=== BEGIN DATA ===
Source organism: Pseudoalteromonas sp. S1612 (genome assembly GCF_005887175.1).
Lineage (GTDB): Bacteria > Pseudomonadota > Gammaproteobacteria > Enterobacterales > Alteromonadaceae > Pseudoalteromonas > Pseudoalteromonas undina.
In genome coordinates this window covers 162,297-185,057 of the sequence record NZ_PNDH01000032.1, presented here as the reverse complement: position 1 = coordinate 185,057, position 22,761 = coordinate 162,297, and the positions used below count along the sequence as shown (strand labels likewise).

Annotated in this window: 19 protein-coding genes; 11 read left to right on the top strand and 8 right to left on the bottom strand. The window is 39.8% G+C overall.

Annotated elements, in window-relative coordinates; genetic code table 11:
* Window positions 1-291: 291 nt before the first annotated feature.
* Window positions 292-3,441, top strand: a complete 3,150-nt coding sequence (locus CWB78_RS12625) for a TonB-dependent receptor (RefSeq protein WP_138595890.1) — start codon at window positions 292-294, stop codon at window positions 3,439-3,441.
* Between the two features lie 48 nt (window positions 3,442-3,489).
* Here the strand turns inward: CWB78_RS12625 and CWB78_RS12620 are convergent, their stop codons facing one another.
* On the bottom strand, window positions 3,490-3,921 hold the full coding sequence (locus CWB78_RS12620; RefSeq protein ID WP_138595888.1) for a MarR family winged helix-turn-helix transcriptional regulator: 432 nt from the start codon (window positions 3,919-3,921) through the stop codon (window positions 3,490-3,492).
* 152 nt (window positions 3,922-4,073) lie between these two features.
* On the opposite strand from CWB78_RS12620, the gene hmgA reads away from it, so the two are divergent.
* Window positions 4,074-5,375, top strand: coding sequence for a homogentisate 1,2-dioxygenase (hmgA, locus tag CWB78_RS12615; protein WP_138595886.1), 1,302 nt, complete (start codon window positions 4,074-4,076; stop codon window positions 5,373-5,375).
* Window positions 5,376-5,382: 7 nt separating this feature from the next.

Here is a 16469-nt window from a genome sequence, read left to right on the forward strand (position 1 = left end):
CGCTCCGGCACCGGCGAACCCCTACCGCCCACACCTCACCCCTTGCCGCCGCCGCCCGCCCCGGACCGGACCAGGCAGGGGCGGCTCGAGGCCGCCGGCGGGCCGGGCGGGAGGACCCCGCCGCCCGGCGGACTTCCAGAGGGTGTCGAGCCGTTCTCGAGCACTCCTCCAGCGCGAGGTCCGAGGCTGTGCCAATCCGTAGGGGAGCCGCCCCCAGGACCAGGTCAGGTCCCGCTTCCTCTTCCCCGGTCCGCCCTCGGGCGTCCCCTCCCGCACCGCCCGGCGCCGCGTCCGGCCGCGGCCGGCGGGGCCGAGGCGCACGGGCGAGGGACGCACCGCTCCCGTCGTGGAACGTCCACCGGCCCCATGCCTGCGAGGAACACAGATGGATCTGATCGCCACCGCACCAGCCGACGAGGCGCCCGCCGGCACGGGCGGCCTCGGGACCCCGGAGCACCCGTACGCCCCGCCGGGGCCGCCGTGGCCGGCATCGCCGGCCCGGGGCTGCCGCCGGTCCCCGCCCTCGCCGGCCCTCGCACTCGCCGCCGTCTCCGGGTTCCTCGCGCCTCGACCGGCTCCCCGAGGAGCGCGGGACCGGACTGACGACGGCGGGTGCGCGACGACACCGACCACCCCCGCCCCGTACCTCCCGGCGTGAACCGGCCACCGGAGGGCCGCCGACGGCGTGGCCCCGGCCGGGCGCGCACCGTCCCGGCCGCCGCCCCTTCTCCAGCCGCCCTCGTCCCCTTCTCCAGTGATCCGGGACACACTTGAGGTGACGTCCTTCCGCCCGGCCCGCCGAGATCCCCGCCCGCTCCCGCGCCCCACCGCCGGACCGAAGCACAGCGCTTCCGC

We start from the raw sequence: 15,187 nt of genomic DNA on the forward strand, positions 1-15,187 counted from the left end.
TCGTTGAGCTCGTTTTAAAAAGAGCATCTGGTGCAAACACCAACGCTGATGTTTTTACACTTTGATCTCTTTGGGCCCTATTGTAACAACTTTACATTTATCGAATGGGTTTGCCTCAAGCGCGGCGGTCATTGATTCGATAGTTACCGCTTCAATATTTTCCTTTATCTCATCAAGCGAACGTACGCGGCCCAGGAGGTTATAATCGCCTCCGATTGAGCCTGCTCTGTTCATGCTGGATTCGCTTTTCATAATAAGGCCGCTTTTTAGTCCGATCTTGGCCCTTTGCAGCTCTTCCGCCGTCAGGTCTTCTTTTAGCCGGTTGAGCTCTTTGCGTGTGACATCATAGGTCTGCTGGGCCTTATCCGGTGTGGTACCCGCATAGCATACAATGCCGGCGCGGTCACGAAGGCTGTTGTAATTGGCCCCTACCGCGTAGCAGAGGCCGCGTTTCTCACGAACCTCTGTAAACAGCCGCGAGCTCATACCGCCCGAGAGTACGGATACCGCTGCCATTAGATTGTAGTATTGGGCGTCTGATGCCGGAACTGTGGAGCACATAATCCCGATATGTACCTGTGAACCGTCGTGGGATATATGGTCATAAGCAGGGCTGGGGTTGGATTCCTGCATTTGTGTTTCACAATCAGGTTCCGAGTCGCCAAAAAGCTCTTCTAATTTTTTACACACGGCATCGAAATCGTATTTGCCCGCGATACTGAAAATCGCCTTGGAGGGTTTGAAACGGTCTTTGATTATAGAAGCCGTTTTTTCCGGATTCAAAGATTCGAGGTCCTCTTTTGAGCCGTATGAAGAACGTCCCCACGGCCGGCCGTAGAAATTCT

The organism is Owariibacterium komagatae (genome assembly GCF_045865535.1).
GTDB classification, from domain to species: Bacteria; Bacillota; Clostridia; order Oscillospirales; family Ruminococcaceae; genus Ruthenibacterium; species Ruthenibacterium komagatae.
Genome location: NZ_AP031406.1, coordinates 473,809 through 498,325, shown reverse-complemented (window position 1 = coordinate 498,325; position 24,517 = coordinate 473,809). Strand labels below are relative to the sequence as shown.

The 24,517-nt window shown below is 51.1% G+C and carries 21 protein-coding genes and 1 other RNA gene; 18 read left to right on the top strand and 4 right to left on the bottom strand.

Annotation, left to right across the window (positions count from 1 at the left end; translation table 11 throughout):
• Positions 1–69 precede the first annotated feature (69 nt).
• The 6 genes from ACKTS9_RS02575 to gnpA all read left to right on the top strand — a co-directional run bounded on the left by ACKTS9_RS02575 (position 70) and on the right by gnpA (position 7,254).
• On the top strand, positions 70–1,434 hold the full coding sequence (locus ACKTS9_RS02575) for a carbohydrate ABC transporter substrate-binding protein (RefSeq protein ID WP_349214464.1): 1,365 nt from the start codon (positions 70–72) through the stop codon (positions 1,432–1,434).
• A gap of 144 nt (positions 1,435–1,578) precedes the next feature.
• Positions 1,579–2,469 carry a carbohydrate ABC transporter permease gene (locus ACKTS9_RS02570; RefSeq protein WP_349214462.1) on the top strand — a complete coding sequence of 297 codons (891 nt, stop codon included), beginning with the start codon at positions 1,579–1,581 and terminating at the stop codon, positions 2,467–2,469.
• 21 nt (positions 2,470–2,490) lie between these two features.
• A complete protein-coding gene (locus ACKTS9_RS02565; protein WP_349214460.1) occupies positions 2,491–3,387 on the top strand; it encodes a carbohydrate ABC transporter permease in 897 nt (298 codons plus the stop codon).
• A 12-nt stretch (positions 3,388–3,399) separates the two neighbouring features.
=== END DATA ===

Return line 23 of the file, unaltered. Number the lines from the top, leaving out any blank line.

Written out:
Annotation, left to right across the window (positions count from 1 at the left end; translation table 11 throughout):